British banks have joined the array of financial sectors making headlines recently as the security of these banks and their ability to grow their economy has come under scrutiny.
Former Bank of England member Robert Jenkins told Bloomberg that his country’s banks have “bamboozled government into believing that society must choose between safety and growth, between safer banks and bank shareholder value, and between a safer financial framework and a competitive City of London.” Jenkins doesn’t feel that this is quite right.
Specifically, he points to the Basel III regulations allowing a holding of 3 percent of loss-absorbing equity against assets, whereas the U.K.’s Independent Commission on Banking and the Parliamentary Commission on Banking Standards have suggested this number be 4 percent to ensure safety. In contrast to these numbers, banks in the U.K. are currently only required to hold 2.5 percent equity to absorb potential losses.
Jenkins said to Bloomberg: “The banking lobby would be only too happy to settle for these ‘tough, new rules.’ The taxpayer should not.” He calls Basel III a “busted flush,” a reference to an incomplete type of poker hand.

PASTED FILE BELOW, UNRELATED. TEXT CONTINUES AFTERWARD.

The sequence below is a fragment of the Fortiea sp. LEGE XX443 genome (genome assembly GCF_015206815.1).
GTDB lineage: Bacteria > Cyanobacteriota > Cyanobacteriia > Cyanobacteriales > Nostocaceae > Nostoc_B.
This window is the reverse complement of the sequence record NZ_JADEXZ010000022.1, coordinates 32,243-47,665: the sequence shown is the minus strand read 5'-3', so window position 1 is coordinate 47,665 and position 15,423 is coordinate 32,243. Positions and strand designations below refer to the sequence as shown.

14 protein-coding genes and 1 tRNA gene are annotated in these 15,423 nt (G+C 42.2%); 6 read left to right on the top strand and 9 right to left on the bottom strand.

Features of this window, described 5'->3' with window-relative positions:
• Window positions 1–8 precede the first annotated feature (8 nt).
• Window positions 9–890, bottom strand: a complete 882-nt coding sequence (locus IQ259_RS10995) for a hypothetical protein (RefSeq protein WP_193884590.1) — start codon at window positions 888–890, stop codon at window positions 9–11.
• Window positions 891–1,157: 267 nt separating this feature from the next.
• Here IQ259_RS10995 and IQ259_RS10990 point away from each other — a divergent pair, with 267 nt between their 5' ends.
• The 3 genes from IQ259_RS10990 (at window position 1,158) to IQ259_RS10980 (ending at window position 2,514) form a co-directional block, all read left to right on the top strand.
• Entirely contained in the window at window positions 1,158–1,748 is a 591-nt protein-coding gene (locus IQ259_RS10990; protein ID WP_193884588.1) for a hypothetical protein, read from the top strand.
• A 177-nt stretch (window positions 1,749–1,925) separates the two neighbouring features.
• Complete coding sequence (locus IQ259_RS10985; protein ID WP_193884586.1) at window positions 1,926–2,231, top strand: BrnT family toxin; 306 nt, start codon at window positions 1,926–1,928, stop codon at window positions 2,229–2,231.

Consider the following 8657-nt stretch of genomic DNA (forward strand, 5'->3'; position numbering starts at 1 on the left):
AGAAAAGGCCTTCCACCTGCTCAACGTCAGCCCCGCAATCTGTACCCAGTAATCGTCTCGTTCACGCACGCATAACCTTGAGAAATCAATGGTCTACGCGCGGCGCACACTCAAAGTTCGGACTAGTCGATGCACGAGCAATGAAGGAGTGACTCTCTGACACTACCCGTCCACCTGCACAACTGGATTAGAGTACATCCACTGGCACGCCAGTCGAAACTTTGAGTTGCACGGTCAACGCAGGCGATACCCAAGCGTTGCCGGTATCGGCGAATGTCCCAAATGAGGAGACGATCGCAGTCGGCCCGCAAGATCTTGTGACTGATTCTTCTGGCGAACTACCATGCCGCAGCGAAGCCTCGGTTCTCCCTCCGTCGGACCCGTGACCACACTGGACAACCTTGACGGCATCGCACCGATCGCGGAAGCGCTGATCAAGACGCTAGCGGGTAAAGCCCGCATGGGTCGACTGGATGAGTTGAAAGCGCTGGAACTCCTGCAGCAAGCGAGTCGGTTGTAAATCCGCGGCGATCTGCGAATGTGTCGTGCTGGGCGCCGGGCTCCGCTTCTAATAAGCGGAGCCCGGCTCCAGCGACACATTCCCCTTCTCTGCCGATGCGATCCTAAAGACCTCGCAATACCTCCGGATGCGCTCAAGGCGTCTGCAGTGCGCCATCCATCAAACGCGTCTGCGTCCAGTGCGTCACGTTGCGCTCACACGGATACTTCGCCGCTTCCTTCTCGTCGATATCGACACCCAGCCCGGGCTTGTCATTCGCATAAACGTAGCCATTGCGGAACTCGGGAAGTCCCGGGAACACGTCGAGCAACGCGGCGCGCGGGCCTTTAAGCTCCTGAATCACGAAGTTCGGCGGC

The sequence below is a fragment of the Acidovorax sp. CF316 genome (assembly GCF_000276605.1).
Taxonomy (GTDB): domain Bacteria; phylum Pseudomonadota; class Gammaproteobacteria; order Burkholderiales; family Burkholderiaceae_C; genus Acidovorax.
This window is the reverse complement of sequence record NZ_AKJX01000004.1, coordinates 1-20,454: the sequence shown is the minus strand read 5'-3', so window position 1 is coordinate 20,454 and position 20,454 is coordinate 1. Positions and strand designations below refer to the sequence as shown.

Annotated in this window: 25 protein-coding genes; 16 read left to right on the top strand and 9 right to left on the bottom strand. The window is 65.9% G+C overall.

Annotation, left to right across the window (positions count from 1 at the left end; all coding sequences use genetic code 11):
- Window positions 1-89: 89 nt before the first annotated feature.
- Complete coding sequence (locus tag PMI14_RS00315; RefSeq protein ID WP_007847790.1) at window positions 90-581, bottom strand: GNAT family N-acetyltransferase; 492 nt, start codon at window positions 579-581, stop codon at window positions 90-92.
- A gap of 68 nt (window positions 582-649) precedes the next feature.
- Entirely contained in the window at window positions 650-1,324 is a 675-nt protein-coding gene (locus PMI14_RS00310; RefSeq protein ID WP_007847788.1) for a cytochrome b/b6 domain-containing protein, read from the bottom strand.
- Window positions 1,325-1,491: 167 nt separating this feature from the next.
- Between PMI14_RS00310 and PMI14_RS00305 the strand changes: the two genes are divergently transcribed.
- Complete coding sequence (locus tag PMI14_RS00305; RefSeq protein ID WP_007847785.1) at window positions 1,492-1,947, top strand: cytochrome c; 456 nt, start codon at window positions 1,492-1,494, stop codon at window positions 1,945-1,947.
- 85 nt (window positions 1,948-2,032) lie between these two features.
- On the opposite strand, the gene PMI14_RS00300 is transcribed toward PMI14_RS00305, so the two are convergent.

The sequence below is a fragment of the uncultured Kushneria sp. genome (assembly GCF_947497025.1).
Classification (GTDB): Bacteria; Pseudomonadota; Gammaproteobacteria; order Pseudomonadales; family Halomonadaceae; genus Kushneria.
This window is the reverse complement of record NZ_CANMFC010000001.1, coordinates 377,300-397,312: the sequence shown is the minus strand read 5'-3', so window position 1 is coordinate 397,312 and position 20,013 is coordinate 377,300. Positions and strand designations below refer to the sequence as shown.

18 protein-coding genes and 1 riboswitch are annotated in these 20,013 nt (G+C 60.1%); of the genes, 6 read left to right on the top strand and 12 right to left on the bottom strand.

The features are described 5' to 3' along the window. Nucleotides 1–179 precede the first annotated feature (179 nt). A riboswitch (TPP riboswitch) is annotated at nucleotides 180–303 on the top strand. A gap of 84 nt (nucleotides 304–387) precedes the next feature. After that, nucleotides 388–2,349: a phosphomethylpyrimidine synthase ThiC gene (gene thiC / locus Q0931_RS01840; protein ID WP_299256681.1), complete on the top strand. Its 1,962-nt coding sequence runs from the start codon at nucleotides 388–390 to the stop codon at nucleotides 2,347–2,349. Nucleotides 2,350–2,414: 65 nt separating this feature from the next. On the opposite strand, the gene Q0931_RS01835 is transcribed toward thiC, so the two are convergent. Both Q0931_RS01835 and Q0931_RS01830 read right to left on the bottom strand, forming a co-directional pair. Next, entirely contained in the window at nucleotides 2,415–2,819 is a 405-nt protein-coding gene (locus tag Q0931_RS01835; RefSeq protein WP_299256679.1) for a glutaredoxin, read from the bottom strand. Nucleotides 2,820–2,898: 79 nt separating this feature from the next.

Barclays (NYSE:BCS) said that a 3 percent rules or worse could force it to slow lending, a claim Jenkins rejects on the premise that the bank’s balance sheet is nearly the size of the U.K. economy.
Moody’s (NYSE:MCO) thinks that U.K. banks are doing just fine under current conditions, giving them an upgrade to stable for the first time since 2008, when they were demoted to a negative outlook. Moody’s feels that banks have raised enough capital to survive their own stress scenarios, and after finding a U.K. economic downturn unlikely, was confident enough to call them stable.
With mixed pictures on the effects of capital requirements on growth, the debate is likely to continue until empirical data available become more concrete.